Each individual decides, with or without the guidance of a legal professional, how many estate planning tools they will include in their plan. Some only draft wills, while others have multiple documents depending on their needs. However, when dealing with a considerable number of estate planning tools, the chances of mistakes and inconsistency are greater. For example, the owner may have forgotten some of the terms of their will while drafting a trust and unintentionally assigned the same asset to two different beneficiaries.
When this happens and the estate plan owner dies before they are able to fix the mistake, it can create complications during the estate administration.
Addressing the issue
If there are discrepancies in the decedent’s estate planning documents, the executor or the beneficiaries can raise the issue to the court and ask the court to address the same. While it is case-by-case, some discrepancies can be resolved as follows:
- Wills vs. revocable trusts: Between a will and a revocable trust, the latter will likely have greater value in court since it already took effect while the grantor was still alive. If the grantor made a mistake on the trust, they would have revised it already since a revocable trust is subject to changes.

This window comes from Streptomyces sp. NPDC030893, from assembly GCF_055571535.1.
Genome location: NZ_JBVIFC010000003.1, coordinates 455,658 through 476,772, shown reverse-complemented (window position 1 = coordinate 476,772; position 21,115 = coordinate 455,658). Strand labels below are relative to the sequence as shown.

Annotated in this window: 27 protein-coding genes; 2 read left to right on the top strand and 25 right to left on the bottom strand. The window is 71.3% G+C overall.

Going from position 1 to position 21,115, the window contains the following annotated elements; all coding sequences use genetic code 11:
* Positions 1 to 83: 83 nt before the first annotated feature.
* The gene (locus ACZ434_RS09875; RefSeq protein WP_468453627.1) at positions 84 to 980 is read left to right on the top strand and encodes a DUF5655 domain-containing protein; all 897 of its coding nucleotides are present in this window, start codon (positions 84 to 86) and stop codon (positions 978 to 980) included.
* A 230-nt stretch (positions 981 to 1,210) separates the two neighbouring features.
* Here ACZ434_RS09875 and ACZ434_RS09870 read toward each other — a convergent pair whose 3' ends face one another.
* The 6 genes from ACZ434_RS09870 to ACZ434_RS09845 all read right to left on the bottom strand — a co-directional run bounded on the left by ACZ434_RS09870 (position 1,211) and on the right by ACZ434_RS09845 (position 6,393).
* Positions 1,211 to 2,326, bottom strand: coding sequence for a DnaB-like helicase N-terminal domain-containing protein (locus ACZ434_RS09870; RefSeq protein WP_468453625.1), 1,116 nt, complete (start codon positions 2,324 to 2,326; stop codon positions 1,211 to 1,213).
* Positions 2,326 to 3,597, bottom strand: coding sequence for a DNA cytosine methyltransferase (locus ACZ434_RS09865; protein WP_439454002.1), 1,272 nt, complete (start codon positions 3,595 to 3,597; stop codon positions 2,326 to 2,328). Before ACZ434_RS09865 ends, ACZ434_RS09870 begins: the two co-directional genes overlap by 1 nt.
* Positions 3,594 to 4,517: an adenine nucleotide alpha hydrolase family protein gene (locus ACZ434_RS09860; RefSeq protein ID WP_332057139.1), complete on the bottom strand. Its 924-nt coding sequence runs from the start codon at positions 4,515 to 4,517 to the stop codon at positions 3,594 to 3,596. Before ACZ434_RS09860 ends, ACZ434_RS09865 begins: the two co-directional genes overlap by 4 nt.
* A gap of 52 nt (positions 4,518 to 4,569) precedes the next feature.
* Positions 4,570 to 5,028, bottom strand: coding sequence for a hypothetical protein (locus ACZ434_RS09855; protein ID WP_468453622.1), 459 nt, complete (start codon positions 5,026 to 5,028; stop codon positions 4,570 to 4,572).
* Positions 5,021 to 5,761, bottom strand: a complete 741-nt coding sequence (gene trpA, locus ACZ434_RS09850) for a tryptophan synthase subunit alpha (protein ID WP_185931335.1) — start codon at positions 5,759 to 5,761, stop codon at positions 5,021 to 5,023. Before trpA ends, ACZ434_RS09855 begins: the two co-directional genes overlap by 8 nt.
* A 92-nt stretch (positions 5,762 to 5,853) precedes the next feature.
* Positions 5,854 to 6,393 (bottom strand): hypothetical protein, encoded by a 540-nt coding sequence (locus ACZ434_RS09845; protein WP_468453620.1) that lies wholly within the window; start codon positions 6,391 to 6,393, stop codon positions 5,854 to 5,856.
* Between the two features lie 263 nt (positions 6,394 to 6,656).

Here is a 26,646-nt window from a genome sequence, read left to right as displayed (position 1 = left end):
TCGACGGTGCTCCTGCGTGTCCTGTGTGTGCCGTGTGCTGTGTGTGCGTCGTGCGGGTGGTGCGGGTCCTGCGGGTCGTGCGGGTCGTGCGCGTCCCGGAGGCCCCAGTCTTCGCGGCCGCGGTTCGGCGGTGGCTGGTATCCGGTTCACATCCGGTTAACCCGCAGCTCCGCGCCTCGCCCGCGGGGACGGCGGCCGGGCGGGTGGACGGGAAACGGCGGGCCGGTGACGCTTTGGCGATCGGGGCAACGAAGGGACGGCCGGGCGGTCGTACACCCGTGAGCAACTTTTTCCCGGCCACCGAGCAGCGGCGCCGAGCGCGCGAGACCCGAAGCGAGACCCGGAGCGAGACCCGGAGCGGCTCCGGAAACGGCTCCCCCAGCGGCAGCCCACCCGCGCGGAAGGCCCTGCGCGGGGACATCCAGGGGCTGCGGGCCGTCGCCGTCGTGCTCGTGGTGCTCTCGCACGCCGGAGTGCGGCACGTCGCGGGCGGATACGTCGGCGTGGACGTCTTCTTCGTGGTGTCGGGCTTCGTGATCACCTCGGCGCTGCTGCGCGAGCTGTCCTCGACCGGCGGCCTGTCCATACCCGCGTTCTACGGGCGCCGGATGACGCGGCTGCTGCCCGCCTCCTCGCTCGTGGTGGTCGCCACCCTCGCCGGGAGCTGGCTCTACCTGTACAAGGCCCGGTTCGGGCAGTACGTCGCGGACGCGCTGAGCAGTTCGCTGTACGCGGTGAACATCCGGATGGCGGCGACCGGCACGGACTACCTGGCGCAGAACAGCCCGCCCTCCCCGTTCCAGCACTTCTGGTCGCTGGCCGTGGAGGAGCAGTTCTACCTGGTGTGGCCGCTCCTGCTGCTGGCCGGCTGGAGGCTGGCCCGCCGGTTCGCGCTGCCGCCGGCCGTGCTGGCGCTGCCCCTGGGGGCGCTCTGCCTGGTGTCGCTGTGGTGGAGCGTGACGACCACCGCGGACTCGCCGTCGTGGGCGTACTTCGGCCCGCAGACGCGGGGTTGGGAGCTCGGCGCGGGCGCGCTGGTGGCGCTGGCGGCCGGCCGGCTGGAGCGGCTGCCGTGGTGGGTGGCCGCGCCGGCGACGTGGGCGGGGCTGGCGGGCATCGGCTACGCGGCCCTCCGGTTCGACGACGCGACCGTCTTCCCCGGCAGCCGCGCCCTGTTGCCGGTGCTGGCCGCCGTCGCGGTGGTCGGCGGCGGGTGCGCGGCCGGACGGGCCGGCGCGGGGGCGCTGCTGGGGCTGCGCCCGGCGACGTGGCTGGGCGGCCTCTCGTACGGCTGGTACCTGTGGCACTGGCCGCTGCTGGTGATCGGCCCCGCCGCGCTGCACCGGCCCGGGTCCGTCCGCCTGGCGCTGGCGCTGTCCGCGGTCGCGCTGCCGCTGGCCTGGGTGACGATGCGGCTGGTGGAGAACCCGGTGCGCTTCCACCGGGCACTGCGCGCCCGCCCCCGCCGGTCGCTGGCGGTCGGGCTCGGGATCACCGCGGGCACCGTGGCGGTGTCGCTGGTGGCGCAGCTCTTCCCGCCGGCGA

- Wills vs. joint tenancy with a right of survivorship: Joint tenancy is a transfer-on-death account that transfers real property to the surviving joint tenant upon the other owner’s death. Unless there is an issue with the validity of the title change, the joint tenancy will prevail.
- Wills vs. beneficiary designation accounts: Beneficiary designation accounts like retirement savings and life insurance policies take precedence over a will.
While there are available remedies in case there are inconsistencies with your estate planning tools, this mistake will cost you time, energy and money. You must ensure clarity and consistency among your documents. This is possible by doing your research and requesting assistance from an estate plan expert.